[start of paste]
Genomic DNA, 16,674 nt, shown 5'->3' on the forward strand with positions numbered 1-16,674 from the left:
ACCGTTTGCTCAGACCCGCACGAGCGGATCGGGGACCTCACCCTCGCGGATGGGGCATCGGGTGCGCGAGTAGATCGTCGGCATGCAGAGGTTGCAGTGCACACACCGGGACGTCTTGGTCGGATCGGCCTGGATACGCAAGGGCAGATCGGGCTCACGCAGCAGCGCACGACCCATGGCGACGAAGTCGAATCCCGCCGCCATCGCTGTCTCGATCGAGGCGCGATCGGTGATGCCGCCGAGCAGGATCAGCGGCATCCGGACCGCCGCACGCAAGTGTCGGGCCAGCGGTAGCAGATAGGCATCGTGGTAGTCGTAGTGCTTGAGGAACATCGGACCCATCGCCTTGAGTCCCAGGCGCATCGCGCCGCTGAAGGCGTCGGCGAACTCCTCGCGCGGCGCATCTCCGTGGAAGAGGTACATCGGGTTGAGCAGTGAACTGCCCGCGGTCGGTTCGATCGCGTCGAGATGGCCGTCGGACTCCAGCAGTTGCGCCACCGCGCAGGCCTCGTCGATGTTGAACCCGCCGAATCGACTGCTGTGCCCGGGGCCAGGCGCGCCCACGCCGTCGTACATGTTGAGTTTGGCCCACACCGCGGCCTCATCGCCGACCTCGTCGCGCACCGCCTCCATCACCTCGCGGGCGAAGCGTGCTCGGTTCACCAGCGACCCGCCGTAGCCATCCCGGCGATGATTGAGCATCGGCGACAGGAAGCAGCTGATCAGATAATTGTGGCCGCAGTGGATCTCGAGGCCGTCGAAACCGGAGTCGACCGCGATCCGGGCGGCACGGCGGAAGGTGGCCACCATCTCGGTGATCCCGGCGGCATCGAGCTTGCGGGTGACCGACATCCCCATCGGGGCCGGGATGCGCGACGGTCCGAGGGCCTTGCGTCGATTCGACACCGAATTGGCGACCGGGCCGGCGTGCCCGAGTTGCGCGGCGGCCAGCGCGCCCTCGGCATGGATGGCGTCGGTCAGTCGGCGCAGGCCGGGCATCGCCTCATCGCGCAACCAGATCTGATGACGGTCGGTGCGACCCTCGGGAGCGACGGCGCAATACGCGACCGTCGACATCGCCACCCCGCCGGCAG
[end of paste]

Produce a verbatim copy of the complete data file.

Genomic DNA, 16,674 nt, shown 5'->3' on the forward strand with positions numbered 1-16,674 from the left:
ACCGTTTGCTCAGACCCGCACGAGCGGATCGGGGACCTCACCCTCGCGGATGGGGCATCGGGTGCGCGAGTAGATCGTCGGCATGCAGAGGTTGCAGTGCACACACCGGGACGTCTTGGTCGGATCGGCCTGGATACGCAAGGGCAGATCGGGCTCACGCAGCAGCGCACGACCCATGGCGACGAAGTCGAATCCCGCCGCCATCGCTGTCTCGATCGAGGCGCGATCGGTGATGCCGCCGAGCAGGATCAGCGGCATCCGGACCGCCGCACGCAAGTGTCGGGCCAGCGGTAGCAGATAGGCATCGTGGTAGTCGTAGTGCTTGAGGAACATCGGACCCATCGCCTTGAGTCCCAGGCGCATCGCGCCGCTGAAGGCGTCGGCGAACTCCTCGCGCGGCGCATCTCCGTGGAAGAGGTACATCGGGTTGAGCAGTGAACTGCCCGCGGTCGGTTCGATCGCGTCGAGATGGCCGTCGGACTCCAGCAGTTGCGCCACCGCGCAGGCCTCGTCGATGTTGAACCCGCCGAATCGACTGCTGTGCCCGGGGCCAGGCGCGCCCACGCCGTCGTACATGTTGAGTTTGGCCCACACCGCGGCCTCATCGCCGACCTCGTCGCGCACCGCCTCCATCACCTCGCGGGCGAAGCGTGCTCGGTTCACCAGCGACCCGCCGTAGCCATCCCGGCGATGATTGAGCATCGGCGACAGGAAGCAGCTGATCAGATAATTGTGGCCGCAGTGGATCTCGAGGCCGTCGAAACCGGAGTCGACCGCGATCCGGGCGGCACGGCGGAAGGTGGCCACCATCTCGGTGATCCCGGCGGCATCGAGCTTGCGGGTGACCGACATCCCCATCGGGGCCGGGATGCGCGACGGTCCGAGGGCCTTGCGTCGATTCGACACCGAATTGGCGACCGGGCCGGCGTGCCCGAGTTGCGCGGCGGCCAGCGCGCCCTCGGCATGGATGGCGTCGGTCAGTCGGCGCAGGCCGGGCATCGCCTCATCGCGCAACCAGATCTGATGACGGTCGGTGCGACCCTCGGGAGCGACGGCGCAATACGCGACCGTCGACATCGCCACCCCGCCGGCAG